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Conquistador: Hernan Cortes, King Montezuma, and the Last Stand of the Aztecs Paperback – July 28, 2009
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"Sweeping and majestic...A pulse-quickening narrative."—Neal Bascomb, author of Red Mutiny: Eleven Fateful Days on the Battleship Potemkin
"A century before the Mayflower, a single man settled the destiny of the Americas far more momentously than the Puritans ever could....Conquistador offers a fascinating account of the first and most decisive of those encounters: the one between the impetuous Spanish adventurer Cortés and Montezuma, the ill-starred emperor of the Aztecs.... [An] almost unbelievable story of missionary zeal, greed, cruelty and courage."—Wall Street Journal
“Drawing heavily on both Spanish and Aztec sources…. [Levy stresses] the military strategy, diplomatic initiaitves, and personal relationship between Cortés and Aztec emperor Montezuma…. Well-written…. Highly recommended.”—Library Journal, starred review
“A fateful meeting of civilizations…. Cortes is front and center in this book…. [Levy’s] description of the final siege on Tenochtitlan is especially dramatic.”—Associated Press
“Explores just how far invaders will go to take what they want.”–Cape Cod Times
Top Customer Reviews
But there's another storyline in the book that I find just as fascinating. The disease of the heart which afflicted Cortes and his men also troubled Montezuma, for the Aztec Empire, despite its achievements in science and art, was also a bloodthirsty machine that subjugated native peoples, sacrified tens of thousands to pitiless gods, and created caste systems in which the many were ground under the feet of the few. What Levy gives us, then, is a double portrait of two invalids suffering from similar illnesses. One, a European captain with fewer than 500 men, the other a divine emperor with life-or-death power over 15 million people. In the end, both of them died from their diseases, Montezuma and his empire literally, Cortes morally and (despite his sporadic religious zealotry) spiritually. Curiously, neither of them seemed to have quite the necessary stamina to survive their illness.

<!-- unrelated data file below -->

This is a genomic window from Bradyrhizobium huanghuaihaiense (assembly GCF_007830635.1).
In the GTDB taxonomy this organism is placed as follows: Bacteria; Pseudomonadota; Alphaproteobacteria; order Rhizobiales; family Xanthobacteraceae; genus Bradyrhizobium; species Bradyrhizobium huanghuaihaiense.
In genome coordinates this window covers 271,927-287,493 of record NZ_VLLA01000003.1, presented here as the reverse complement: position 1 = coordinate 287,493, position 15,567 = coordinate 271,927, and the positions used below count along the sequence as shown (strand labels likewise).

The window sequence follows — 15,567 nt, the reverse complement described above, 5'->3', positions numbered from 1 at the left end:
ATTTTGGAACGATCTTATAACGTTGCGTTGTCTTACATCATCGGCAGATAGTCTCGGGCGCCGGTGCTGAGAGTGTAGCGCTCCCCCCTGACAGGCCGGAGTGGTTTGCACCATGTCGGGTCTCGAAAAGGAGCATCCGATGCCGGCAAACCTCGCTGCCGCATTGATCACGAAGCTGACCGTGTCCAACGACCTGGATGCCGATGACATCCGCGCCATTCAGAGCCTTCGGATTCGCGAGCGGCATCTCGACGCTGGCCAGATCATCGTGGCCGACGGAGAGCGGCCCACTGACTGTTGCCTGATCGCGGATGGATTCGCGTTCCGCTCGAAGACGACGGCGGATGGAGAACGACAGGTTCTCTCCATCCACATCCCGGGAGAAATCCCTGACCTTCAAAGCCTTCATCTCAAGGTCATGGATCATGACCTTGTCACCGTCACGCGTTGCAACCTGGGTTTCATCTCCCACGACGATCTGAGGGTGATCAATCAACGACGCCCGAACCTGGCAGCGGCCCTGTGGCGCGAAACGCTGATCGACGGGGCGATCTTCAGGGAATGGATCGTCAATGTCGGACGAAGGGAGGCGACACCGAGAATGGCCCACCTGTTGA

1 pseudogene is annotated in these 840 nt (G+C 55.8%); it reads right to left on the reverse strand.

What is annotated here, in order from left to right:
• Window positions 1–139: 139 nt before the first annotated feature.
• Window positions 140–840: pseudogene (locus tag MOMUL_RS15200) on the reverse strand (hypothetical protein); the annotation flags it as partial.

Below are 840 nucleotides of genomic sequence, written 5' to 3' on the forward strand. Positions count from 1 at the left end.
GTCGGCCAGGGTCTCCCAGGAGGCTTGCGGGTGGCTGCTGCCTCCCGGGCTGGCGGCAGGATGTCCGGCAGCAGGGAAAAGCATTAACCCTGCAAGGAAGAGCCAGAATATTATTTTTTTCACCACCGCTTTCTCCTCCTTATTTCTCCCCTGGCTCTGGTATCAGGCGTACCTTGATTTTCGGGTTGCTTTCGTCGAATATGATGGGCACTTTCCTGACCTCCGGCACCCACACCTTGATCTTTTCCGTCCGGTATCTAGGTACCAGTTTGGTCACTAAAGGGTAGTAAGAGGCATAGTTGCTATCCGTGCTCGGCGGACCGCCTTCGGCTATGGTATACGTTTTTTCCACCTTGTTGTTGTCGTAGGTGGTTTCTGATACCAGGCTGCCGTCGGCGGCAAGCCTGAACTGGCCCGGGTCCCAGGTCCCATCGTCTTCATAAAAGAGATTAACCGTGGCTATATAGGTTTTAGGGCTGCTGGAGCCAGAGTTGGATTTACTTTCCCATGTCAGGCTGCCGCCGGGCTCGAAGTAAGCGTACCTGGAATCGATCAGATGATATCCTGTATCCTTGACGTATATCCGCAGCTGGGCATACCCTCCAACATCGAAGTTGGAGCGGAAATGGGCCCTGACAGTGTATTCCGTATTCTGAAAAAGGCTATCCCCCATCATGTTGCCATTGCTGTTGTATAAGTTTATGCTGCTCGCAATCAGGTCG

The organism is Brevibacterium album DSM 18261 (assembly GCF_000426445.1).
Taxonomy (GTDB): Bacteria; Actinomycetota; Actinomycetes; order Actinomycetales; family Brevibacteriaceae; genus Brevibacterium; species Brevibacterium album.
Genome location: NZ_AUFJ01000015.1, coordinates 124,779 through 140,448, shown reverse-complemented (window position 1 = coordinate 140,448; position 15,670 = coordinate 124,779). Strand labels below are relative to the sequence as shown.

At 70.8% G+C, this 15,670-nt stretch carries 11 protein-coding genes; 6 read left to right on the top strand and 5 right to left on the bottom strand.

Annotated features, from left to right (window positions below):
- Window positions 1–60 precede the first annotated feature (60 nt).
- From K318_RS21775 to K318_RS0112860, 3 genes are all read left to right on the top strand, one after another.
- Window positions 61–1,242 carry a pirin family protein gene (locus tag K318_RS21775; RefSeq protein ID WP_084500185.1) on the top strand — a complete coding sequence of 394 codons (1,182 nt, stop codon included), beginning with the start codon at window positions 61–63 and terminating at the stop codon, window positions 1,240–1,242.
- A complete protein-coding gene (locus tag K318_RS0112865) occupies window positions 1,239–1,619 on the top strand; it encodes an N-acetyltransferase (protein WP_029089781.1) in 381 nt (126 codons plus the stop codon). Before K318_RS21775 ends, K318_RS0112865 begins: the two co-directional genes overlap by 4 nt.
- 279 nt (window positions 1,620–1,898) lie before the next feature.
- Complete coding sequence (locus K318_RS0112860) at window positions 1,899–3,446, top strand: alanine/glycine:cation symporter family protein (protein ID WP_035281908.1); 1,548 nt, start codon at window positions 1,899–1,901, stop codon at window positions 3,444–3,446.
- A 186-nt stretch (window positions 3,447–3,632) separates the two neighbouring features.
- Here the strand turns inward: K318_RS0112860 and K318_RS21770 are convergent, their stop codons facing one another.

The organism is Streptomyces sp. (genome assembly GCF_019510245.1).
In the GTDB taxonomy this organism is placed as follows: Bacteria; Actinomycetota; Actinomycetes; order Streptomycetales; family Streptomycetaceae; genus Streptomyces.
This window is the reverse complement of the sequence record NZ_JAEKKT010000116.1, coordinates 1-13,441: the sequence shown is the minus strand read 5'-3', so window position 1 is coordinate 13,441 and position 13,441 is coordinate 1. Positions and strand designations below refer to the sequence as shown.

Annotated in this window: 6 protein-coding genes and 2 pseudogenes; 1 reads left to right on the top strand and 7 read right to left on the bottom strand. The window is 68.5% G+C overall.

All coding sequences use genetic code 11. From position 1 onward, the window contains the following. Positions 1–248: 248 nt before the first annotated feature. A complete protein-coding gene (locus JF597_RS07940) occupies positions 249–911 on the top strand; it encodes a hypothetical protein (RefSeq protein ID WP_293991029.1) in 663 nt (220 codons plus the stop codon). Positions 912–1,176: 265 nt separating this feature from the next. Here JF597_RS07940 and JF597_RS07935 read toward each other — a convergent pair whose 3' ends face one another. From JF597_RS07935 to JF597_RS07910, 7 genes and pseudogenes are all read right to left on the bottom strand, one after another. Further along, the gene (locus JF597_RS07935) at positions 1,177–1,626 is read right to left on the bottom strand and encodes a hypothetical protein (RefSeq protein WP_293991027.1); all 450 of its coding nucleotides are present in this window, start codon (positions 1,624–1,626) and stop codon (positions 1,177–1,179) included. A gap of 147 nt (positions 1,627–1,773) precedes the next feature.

In telling the story of the clash between these two men, Levy explores the tactics by which Cortes managed to defeat Montezuma: a combination of bluster, good luck, superior technology, alliances with disgruntled indigenous peoples, and hard fighting.Read more ›
In my opinion, Hugh Thomas' account Conquest: Montezuma, Cortes, and the Fall of Old Mexico is a far superior piece, succeding in giving a better feel of the clash of two completely different worlds, with the main characters far better placed in their temporal and cultural context.
The Conquest of Mexico was not a single event, it was not the result of disease, treachery, technology, or evil it was a long two year slog of battles won and battles lost. Too often the events surrounding the Conquest are simplified to issues of technology or disease and to a demonizing of the Spaniards. The reality is of course more nuanced and the simplification denigrates all sides.